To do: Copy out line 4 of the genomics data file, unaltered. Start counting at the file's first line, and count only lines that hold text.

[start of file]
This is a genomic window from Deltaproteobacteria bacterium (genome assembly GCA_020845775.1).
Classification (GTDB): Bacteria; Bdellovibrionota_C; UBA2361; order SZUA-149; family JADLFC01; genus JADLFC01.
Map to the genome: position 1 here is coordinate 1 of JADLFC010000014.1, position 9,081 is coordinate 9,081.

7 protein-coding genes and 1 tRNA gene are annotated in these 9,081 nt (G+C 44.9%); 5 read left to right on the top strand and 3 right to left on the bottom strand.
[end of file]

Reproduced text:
7 protein-coding genes and 1 tRNA gene are annotated in these 9,081 nt (G+C 44.9%); 5 read left to right on the top strand and 3 right to left on the bottom strand.